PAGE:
Lot has been debated on the Co2 fixation ability and carbon sequestration by bamboo. The International Network on Bamboo and Rattan (INBAR) working on this. If planted along water currents flowing through the cities it will improve the water quality flowing. There are ample places in the urban areas where one can plant bamboo. So also along the highways, we can plant bamboos. If planted in city parks and open places along large roads it will be very advantageous First by providing an evergreen landscape and helping reduce the temperature in the cities. Secondly by improve the air quality and thirdly provide huge biomass and along with the biomass which can help run a power plant or alcohol plant or CNG plant bringing in additional for the local bodies.

Which are preferred bamboo varieties in Maharashtra?

There are only four varieties of bamboo grown for a long time and on large scale in Maharashtra. These are Manvel (Dendrocalamus strictus), Katang or thorny bamboo (Bambusa bambos), Managa ( Dendrocalamus stocksii), and Chivari or Ooda (Munrochloa ritchiei). Of these only, the first three are economically exploited. Then, we have some varieties introduced recently, namely Bhima (Bambusa balcooa), Burma (Dendrocalamus brandisii), Giant Burma( Dendrocalamus giganteus) and yellow bamboo (Bambusa vulgaris strata). Except for Bhima, others are yet to be tested extensively in Maharashtra.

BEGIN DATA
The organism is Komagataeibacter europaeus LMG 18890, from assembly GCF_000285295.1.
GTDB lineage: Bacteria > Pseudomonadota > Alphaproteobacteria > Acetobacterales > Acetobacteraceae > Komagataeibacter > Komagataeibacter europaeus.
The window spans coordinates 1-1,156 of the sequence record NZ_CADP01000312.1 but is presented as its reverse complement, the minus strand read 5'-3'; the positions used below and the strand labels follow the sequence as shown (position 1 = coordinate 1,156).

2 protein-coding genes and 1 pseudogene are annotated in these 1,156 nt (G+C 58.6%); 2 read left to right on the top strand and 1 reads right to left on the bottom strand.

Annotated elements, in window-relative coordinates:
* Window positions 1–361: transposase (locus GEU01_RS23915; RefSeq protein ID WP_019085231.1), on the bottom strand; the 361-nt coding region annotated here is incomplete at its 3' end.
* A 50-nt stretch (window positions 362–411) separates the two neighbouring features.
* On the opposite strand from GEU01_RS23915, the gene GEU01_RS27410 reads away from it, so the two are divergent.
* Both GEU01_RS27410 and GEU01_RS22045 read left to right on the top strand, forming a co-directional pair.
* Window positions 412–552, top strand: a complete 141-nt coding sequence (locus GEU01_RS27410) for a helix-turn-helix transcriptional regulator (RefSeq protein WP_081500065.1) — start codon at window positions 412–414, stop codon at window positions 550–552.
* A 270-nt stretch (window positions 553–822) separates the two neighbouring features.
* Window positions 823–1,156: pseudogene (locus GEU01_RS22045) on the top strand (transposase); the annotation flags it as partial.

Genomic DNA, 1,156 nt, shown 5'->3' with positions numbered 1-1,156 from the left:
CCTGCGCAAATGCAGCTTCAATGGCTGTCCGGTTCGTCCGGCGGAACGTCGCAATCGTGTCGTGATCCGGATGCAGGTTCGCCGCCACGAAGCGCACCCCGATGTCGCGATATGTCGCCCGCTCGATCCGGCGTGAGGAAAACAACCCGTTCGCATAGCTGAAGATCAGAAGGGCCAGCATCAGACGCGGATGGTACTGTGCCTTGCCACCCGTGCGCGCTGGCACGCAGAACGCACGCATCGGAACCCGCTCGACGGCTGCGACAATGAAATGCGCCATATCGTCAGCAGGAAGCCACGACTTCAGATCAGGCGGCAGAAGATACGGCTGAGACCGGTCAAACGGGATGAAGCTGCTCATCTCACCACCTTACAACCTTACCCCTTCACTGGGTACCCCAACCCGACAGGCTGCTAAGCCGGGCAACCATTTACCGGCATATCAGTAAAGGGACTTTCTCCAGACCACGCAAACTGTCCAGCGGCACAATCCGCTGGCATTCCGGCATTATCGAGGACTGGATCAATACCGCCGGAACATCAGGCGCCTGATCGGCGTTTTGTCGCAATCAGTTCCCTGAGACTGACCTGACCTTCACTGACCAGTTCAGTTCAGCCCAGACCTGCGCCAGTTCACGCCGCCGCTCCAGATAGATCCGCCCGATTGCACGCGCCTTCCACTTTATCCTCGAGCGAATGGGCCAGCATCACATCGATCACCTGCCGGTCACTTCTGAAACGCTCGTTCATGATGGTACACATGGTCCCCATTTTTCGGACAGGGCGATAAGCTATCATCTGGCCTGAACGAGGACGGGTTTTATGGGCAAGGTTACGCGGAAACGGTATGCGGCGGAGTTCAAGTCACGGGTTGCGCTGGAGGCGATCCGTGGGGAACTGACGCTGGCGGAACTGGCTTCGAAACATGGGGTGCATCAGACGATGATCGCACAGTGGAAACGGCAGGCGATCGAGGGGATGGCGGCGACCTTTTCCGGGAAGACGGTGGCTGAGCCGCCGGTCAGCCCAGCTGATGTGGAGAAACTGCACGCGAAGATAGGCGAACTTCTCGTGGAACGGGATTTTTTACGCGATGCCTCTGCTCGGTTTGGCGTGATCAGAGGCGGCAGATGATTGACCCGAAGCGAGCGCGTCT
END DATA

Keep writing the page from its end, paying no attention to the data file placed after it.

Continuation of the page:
Is it true that Bhīma is preferred in Vidarbha and Marathwada while in Konkan it is Managa?

As explained earlier the bamboos which are from forests were not allowed to cultivate on private lands, Bhīma has been introduced. It is growing well in Gadchiroli. It has limitations as far as use is concerned. It is good bamboo for the energy, alcohol or CNG production. Its yields are high. But its growth pattern restricts its use in other areas of use like construction industry. We can judge only when other varieties are planted and started flourishing the in the area. Bhīma gives higher yields when grown with irrigation. Other bamboos grown in Maharashtra are rain-fed bamboos, with irrigation these also may give good yields. Yes in Konkan and W. Maharashtra along Sahyadri Managa is preferred and it is paying. The markets are well established.